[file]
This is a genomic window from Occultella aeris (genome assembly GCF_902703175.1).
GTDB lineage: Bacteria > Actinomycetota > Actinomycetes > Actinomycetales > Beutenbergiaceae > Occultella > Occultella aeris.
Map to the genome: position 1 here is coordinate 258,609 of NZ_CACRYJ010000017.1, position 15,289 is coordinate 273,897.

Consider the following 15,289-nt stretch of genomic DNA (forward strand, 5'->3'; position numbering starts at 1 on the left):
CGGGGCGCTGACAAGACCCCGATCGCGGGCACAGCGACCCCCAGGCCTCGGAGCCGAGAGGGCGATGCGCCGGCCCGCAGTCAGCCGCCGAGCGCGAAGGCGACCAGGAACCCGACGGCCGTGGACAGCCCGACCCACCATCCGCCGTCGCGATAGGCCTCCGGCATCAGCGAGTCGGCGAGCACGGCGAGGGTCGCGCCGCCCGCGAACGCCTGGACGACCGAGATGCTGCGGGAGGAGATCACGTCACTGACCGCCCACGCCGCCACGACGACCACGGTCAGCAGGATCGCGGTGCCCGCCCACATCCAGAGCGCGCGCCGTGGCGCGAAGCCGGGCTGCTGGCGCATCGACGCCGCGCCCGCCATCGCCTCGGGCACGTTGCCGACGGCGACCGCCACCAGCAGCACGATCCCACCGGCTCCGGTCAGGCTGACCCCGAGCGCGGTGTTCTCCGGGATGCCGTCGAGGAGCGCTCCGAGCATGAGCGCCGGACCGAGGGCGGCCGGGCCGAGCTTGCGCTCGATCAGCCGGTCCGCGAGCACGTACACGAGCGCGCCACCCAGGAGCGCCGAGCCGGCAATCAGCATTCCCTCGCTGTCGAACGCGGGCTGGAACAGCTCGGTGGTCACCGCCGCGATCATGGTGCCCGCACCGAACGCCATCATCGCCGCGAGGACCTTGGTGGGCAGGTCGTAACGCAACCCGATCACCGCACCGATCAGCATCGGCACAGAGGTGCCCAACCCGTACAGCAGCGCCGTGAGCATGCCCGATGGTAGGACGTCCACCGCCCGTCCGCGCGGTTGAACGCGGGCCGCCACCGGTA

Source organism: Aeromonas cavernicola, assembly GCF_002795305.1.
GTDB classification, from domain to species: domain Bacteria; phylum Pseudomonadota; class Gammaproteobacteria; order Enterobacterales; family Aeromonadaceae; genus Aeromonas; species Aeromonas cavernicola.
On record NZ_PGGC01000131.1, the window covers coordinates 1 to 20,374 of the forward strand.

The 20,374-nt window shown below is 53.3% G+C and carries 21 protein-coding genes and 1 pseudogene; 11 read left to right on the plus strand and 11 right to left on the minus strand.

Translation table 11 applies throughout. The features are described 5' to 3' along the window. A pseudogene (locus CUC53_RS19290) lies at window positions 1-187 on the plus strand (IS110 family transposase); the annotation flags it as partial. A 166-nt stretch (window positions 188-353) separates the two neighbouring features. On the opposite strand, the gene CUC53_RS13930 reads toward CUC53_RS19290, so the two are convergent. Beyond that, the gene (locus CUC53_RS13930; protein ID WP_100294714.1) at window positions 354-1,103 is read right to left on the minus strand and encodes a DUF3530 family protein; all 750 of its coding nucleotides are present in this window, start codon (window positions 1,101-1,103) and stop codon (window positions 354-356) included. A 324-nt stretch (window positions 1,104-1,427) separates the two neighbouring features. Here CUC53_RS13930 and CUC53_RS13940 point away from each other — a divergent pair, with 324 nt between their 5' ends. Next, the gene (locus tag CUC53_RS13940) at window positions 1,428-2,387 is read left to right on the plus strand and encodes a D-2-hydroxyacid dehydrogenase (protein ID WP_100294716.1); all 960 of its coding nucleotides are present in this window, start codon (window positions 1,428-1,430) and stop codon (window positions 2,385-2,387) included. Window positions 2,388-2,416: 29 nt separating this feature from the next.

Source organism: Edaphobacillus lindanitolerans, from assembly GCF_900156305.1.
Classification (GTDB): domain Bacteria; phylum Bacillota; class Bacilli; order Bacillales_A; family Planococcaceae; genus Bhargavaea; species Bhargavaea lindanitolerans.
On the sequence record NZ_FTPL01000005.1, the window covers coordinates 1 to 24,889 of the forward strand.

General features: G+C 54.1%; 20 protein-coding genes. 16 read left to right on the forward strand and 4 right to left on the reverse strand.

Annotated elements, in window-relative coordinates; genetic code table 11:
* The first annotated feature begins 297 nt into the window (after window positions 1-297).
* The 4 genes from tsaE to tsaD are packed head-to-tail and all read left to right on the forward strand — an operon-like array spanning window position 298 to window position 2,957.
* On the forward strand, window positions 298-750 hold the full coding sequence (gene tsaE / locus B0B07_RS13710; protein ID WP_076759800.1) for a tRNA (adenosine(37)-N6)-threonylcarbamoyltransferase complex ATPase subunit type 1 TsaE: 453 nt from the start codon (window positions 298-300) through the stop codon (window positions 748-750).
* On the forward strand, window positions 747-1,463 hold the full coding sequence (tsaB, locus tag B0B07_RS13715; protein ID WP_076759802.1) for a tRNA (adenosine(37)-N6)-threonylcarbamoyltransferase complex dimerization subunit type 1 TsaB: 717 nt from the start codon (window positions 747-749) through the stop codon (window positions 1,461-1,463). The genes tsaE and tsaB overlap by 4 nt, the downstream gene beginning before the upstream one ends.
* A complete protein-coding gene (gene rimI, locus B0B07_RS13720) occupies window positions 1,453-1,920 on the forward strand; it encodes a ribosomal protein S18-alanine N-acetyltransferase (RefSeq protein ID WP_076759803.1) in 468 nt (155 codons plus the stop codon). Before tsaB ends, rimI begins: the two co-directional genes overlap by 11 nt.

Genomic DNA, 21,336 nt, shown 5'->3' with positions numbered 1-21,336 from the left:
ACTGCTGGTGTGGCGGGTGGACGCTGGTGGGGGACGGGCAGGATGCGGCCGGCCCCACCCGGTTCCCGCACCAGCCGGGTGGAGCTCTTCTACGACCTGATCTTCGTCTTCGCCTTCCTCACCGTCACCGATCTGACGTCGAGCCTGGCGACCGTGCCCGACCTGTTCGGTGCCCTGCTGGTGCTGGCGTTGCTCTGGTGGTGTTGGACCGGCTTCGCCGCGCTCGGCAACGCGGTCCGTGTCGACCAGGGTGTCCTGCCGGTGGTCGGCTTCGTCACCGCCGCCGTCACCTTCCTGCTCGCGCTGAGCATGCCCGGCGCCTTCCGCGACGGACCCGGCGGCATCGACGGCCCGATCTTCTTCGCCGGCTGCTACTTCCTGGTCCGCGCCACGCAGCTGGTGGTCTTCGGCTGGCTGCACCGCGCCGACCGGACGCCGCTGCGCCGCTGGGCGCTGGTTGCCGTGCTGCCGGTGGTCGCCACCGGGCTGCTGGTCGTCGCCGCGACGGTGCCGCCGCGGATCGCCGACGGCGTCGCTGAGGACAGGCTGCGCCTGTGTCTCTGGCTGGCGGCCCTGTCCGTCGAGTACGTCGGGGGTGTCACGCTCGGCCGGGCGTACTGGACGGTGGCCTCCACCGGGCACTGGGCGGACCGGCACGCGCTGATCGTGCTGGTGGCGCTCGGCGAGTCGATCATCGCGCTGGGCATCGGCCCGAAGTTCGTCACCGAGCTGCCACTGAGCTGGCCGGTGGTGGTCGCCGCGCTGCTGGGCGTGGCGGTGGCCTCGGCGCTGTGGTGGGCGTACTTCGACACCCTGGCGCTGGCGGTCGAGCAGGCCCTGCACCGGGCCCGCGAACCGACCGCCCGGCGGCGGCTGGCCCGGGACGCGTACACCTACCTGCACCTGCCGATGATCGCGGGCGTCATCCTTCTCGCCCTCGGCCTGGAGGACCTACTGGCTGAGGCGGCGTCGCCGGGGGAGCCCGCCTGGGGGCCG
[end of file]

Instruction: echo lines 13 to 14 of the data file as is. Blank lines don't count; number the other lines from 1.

On the sequence record NZ_FTPL01000005.1, the window covers coordinates 1 to 24,889 of the forward strand.

General features: G+C 54.1%; 20 protein-coding genes. 16 read left to right on the forward strand and 4 right to left on the reverse strand.